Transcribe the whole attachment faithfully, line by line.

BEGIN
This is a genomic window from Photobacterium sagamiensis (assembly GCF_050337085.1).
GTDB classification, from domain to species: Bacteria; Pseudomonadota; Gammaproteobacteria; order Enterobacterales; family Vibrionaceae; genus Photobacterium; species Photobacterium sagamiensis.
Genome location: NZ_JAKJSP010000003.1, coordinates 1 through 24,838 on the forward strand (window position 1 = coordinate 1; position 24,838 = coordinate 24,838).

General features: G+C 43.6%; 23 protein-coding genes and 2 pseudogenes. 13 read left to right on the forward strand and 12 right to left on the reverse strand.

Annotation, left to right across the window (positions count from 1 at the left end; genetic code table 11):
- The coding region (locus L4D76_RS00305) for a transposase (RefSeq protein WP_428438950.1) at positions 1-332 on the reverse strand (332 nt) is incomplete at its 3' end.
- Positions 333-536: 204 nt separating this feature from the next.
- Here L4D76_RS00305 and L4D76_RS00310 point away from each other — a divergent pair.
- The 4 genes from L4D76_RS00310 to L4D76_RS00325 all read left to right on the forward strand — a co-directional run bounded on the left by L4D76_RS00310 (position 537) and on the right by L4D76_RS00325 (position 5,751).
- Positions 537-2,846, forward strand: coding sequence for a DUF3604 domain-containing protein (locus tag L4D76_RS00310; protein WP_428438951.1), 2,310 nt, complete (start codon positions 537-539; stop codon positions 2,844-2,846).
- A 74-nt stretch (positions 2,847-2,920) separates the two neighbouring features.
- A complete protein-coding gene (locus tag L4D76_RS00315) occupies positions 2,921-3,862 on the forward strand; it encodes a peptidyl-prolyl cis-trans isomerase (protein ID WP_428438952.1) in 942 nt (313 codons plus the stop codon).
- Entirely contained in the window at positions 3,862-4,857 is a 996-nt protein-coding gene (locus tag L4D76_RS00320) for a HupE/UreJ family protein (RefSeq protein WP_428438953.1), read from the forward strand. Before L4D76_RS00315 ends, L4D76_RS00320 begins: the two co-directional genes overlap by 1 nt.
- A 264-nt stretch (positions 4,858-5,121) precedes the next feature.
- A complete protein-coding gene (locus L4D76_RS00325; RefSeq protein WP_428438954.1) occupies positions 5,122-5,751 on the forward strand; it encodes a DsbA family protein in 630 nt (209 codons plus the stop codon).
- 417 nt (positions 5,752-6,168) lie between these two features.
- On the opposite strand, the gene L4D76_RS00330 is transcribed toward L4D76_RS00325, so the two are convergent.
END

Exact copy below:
This is a genomic window from Photobacterium sagamiensis (assembly GCF_050337085.1).
GTDB classification, from domain to species: Bacteria; Pseudomonadota; Gammaproteobacteria; order Enterobacterales; family Vibrionaceae; genus Photobacterium; species Photobacterium sagamiensis.
Genome location: NZ_JAKJSP010000003.1, coordinates 1 through 24,838 on the forward strand (window position 1 = coordinate 1; position 24,838 = coordinate 24,838).

General features: G+C 43.6%; 23 protein-coding genes and 2 pseudogenes. 13 read left to right on the forward strand and 12 right to left on the reverse strand.

Annotation, left to right across the window (positions count from 1 at the left end; genetic code table 11):
- The coding region (locus L4D76_RS00305) for a transposase (RefSeq protein WP_428438950.1) at positions 1-332 on the reverse strand (332 nt) is incomplete at its 3' end.
- Positions 333-536: 204 nt separating this feature from the next.
- Here L4D76_RS00305 and L4D76_RS00310 point away from each other — a divergent pair.
- The 4 genes from L4D76_RS00310 to L4D76_RS00325 all read left to right on the forward strand — a co-directional run bounded on the left by L4D76_RS00310 (position 537) and on the right by L4D76_RS00325 (position 5,751).
- Positions 537-2,846, forward strand: coding sequence for a DUF3604 domain-containing protein (locus tag L4D76_RS00310; protein WP_428438951.1), 2,310 nt, complete (start codon positions 537-539; stop codon positions 2,844-2,846).
- A 74-nt stretch (positions 2,847-2,920) separates the two neighbouring features.
- A complete protein-coding gene (locus tag L4D76_RS00315) occupies positions 2,921-3,862 on the forward strand; it encodes a peptidyl-prolyl cis-trans isomerase (protein ID WP_428438952.1) in 942 nt (313 codons plus the stop codon).
- Entirely contained in the window at positions 3,862-4,857 is a 996-nt protein-coding gene (locus tag L4D76_RS00320) for a HupE/UreJ family protein (RefSeq protein WP_428438953.1), read from the forward strand. Before L4D76_RS00315 ends, L4D76_RS00320 begins: the two co-directional genes overlap by 1 nt.
- A 264-nt stretch (positions 4,858-5,121) precedes the next feature.
- A complete protein-coding gene (locus L4D76_RS00325; RefSeq protein WP_428438954.1) occupies positions 5,122-5,751 on the forward strand; it encodes a DsbA family protein in 630 nt (209 codons plus the stop codon).
- 417 nt (positions 5,752-6,168) lie between these two features.
- On the opposite strand, the gene L4D76_RS00330 is transcribed toward L4D76_RS00325, so the two are convergent.